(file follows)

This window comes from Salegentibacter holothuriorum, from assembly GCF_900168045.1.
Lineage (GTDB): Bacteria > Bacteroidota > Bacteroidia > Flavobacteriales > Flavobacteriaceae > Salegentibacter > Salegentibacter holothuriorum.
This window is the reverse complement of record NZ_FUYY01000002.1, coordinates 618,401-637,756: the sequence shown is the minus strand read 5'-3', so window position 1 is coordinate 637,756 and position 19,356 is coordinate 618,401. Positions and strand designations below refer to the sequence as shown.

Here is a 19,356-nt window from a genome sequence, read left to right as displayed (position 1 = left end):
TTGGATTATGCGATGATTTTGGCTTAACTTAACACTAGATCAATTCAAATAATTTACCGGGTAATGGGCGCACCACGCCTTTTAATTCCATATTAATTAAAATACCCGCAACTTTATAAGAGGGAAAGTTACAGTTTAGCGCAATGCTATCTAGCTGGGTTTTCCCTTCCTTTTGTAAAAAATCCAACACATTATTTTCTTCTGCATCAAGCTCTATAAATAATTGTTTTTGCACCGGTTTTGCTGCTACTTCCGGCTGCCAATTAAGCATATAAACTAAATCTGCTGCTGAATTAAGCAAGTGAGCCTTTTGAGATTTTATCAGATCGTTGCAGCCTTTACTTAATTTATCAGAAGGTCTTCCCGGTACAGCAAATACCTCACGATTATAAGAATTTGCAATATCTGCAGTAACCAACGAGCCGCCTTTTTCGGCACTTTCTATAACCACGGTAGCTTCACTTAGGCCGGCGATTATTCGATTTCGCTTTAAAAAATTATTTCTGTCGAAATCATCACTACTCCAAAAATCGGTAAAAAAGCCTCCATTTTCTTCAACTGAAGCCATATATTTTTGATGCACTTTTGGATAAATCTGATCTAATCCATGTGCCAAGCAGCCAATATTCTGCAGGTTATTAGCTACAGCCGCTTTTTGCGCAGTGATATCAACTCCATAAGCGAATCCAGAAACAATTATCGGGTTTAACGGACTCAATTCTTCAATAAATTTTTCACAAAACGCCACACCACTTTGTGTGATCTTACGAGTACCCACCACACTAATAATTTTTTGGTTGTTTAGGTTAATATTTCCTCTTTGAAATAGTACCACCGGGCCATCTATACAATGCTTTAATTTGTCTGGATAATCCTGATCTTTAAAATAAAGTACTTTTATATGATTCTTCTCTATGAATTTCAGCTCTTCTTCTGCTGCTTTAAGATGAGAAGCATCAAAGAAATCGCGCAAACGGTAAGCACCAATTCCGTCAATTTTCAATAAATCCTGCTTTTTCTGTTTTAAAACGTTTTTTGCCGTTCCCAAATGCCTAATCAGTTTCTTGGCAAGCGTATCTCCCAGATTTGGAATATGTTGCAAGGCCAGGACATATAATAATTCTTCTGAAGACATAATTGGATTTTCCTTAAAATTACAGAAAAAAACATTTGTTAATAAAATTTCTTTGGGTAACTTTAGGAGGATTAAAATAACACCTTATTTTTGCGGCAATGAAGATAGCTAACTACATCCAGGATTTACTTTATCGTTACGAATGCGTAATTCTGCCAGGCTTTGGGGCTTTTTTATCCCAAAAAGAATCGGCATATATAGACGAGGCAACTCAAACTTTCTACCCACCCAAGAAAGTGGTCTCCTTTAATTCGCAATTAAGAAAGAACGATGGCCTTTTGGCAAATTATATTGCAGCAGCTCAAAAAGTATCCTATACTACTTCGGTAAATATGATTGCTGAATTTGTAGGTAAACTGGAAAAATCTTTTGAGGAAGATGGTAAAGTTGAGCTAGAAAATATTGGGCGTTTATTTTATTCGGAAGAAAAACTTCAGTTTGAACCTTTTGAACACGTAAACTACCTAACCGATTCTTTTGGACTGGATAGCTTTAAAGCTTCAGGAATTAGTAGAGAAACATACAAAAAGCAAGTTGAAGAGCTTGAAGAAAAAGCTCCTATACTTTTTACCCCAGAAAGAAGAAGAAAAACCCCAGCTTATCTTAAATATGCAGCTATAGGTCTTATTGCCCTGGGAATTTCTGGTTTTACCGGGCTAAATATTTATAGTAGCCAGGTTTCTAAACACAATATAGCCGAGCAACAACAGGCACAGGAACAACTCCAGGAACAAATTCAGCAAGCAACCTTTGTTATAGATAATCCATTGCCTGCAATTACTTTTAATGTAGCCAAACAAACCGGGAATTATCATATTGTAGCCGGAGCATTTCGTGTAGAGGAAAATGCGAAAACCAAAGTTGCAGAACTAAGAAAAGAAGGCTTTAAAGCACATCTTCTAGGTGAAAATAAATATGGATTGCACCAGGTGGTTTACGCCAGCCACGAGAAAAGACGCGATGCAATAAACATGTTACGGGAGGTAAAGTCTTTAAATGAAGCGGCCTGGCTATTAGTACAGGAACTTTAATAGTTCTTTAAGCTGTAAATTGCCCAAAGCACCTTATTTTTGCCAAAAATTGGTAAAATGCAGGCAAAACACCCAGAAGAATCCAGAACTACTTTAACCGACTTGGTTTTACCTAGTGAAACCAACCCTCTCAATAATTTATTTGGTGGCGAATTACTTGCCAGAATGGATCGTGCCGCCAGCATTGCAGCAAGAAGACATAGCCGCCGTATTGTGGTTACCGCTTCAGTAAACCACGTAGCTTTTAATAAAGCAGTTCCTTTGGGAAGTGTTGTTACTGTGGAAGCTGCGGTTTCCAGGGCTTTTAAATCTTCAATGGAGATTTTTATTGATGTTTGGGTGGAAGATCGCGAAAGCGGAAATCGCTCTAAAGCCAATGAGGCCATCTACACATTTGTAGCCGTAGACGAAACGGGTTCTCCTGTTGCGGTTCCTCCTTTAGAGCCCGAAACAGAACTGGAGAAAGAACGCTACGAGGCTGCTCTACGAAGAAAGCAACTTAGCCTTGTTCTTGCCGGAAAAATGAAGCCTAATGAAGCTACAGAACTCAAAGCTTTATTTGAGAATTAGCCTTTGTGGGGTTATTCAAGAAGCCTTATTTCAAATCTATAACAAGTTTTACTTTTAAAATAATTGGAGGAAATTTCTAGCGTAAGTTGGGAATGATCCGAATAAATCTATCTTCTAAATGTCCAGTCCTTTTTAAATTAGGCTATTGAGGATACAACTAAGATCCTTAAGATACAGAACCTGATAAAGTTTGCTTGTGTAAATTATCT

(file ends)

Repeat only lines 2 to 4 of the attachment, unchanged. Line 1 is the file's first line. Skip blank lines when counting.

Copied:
Lineage (GTDB): Bacteria > Bacteroidota > Bacteroidia > Flavobacteriales > Flavobacteriaceae > Salegentibacter > Salegentibacter holothuriorum.
This window is the reverse complement of record NZ_FUYY01000002.1, coordinates 618,401-637,756: the sequence shown is the minus strand read 5'-3', so window position 1 is coordinate 637,756 and position 19,356 is coordinate 618,401. Positions and strand designations below refer to the sequence as shown.

Here is a 19,356-nt window from a genome sequence, read left to right as displayed (position 1 = left end):